Paris ‘yellow vest’ protests lose steam after Emmanuel Macron concessions
Posted On July 14, 2020
Defiant “yellow vest” demonstrators took to the streets of Paris and other French cities on Saturday, but the anti-government protests appeared to be losing steam after major concessions by President Emmanuel Macron and another deadly terror attack on French soil.
Riot police fired tear gas and fought with protesters on the Champs Elysées and elsewhere in the capital, but these were minor incidents compared with the widespread rioting and looting that took place a week ago.
More than 66,000 took part in demos across the country, half the number of a week ago, and in Paris 2,200 people participated, far fewer than the 10,000 who turned out last Saturday, according to interior ministry figures.
On Place de la République in Paris, a few hundred yellow vests congregated in rain and near-zero temperatures after being pushed out of the Opera district by riot police.
They unfurled a banner with the slogan: “We want a president of the poor”, a jibe at Mr Macron who many French accuse of being a “president of the rich” who has neglected the small-town and rural voters who make up the bulk of the yellow vest movement.
The former investment banker, who is facing the biggest crisis of his presidency, unveiled a series of concessions on Monday to defuse the yellow vest crisis, which takes its name from the high visibility jackets all drivers in France are legally obliged to keep in their cars.
He was hoping that the package of tax and minimum wage measures for low-income workers would help bring calm to the country after more than a month of clashes and disruption.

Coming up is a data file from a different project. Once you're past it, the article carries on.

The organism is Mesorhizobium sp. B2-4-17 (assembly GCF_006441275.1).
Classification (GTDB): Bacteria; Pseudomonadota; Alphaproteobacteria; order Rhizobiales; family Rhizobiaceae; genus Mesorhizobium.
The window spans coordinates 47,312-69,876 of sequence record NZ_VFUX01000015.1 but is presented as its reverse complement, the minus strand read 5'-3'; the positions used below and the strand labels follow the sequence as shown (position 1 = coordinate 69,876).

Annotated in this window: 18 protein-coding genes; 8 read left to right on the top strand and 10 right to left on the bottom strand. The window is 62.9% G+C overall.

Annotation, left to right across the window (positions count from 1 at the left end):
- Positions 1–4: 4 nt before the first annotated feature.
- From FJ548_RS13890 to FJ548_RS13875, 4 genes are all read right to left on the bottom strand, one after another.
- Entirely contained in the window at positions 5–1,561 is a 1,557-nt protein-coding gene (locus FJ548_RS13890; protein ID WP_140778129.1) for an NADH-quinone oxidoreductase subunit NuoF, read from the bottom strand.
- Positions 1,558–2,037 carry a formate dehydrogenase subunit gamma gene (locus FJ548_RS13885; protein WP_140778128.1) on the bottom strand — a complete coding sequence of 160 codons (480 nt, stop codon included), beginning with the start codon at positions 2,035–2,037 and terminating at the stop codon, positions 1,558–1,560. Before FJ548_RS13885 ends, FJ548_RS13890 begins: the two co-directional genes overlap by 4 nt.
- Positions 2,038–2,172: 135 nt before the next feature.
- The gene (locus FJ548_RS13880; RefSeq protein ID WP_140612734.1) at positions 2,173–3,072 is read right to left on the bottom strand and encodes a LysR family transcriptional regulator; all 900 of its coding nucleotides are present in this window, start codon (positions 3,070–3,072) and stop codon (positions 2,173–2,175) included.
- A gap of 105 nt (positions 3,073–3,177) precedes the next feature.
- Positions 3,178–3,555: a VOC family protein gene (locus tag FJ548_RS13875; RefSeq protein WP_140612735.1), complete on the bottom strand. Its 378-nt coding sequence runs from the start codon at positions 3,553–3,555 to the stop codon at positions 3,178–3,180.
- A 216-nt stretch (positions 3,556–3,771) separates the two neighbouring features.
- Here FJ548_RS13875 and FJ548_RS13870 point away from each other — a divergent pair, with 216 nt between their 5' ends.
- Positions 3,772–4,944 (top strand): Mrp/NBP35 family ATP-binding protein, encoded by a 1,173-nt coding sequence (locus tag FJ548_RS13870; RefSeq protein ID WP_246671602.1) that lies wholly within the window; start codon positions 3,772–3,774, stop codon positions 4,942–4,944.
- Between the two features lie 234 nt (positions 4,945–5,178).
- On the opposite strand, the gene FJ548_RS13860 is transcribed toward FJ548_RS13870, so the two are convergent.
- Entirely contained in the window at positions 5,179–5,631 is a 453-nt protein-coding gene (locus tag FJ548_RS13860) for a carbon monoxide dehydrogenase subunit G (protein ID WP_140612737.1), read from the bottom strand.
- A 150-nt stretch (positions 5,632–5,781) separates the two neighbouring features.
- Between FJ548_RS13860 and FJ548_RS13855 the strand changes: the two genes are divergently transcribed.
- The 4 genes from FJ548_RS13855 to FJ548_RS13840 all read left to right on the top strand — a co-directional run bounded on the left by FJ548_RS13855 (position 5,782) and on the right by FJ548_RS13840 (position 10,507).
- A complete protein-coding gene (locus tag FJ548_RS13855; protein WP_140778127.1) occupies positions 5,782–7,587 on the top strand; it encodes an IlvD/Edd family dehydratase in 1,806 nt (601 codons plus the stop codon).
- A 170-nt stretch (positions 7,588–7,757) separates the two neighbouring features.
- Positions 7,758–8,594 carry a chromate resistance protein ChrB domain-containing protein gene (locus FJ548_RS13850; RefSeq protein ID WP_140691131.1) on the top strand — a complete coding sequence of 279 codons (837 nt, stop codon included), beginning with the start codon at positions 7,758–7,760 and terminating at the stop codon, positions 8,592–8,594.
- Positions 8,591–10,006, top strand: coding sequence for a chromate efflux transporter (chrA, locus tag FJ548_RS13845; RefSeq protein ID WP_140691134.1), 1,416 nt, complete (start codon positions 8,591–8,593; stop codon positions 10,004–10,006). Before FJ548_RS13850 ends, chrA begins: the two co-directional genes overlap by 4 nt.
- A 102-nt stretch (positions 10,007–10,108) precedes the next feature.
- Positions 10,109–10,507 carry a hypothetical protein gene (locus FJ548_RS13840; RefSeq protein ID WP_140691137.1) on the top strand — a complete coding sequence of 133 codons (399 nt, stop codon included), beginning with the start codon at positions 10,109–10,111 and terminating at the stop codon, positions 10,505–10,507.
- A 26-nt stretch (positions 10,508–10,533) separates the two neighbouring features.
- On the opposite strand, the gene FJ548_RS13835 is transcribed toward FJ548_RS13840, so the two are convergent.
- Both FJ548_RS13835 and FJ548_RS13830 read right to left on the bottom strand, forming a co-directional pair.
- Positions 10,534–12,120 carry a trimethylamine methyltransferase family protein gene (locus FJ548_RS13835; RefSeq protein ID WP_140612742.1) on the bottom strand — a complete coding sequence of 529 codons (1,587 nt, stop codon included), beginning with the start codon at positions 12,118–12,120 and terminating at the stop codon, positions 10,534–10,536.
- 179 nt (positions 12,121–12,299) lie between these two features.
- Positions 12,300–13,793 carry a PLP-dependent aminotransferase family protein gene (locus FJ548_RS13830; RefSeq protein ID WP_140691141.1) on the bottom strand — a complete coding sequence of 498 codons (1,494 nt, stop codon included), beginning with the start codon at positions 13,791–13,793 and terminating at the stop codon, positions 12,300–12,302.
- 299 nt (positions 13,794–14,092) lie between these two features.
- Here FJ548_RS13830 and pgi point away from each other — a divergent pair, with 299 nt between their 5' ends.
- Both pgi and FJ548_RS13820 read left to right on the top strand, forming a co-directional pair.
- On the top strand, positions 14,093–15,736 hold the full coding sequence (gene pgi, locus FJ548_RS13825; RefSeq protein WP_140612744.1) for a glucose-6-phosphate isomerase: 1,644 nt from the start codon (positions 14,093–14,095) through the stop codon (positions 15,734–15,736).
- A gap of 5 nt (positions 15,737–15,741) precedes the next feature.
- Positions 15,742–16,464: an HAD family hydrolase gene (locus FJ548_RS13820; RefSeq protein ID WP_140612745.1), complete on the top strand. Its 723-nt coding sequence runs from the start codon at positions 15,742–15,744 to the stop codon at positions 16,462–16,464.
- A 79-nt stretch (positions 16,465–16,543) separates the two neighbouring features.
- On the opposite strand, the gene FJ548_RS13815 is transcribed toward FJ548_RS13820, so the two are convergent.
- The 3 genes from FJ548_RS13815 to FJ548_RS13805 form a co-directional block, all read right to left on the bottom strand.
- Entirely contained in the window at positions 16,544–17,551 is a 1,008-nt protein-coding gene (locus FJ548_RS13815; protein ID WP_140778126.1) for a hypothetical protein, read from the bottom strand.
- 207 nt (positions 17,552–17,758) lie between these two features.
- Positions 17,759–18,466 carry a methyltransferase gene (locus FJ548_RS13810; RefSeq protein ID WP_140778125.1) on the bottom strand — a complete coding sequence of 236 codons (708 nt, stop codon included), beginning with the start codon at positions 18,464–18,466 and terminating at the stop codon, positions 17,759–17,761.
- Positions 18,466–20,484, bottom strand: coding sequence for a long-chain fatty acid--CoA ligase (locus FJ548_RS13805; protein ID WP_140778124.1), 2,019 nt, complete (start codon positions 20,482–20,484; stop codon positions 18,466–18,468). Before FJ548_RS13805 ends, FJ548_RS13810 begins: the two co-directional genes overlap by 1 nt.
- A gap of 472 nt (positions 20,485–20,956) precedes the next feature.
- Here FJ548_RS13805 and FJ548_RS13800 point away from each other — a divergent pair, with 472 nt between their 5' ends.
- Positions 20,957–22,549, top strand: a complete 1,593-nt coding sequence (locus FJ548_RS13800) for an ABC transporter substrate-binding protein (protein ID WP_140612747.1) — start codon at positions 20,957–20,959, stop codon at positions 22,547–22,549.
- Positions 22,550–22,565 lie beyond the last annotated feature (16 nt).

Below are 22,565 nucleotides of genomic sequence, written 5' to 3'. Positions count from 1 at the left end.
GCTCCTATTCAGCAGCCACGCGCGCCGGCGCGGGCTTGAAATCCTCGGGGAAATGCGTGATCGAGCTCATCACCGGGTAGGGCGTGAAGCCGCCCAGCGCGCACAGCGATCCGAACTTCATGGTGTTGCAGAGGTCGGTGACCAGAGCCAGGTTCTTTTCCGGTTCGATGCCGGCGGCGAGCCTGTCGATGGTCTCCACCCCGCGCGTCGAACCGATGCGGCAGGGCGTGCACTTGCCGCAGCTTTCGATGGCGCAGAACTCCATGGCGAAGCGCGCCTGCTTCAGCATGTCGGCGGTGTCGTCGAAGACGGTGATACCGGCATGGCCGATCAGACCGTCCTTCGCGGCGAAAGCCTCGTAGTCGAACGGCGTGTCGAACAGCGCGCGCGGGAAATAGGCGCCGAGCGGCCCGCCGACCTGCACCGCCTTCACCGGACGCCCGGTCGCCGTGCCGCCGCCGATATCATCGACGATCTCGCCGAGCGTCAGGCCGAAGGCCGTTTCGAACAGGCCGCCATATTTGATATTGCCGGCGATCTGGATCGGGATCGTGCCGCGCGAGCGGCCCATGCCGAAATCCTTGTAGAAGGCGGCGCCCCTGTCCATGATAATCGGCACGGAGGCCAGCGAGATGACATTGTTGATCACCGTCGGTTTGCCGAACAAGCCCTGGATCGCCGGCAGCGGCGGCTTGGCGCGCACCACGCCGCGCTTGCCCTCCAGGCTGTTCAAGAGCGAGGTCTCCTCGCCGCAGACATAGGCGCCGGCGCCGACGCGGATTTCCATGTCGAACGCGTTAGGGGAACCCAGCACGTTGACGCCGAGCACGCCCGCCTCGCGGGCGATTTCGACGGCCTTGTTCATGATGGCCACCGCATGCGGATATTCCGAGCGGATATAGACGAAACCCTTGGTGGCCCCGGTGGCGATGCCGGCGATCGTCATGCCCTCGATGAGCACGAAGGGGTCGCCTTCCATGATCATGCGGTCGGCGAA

His move appeased many French, with public support for the yellow vest protests dropping from more than 80 percent to around 50 percent.
But many others, who say the new measures will still not enable them to make ends meet, were set on continuing the protests to try and squeeze more concessions out of the 40-year-old president.
“His (Macron’s) taxes will cancel out the rise in the minimum wage,” a 49-year-old computer technician, who declined to give his name, told The Telegraph on the Place de la République.
He said he had no intention of giving up the fight, and rejected the government’s call for calm in the wake of a terror attack this week in Strasbourg in which a gunman shot dead four people before being caught, two days later, and shot dead by police.
“That’s merely an excuse to try and keep us off the streets. The attack and this protest have nothing to do with each other,” he said.
About 8,000 police – four times the number of demonstrators – and 14 armoured vehicles were deployed across Paris for Saturday’s demonstration, and many streets in the city centre were honeycombed with checkpoints where officers in riot gear checked bags and coats for weapons and helmets.
Police said 112 people were taken into custody in Paris.
The number of deaths linked to the protest rose to seven after Belgian police said a man accidentally crashed his car on Friday night into a truck that had stalled at a yellow vest roadblock on the Franco-Belgian border.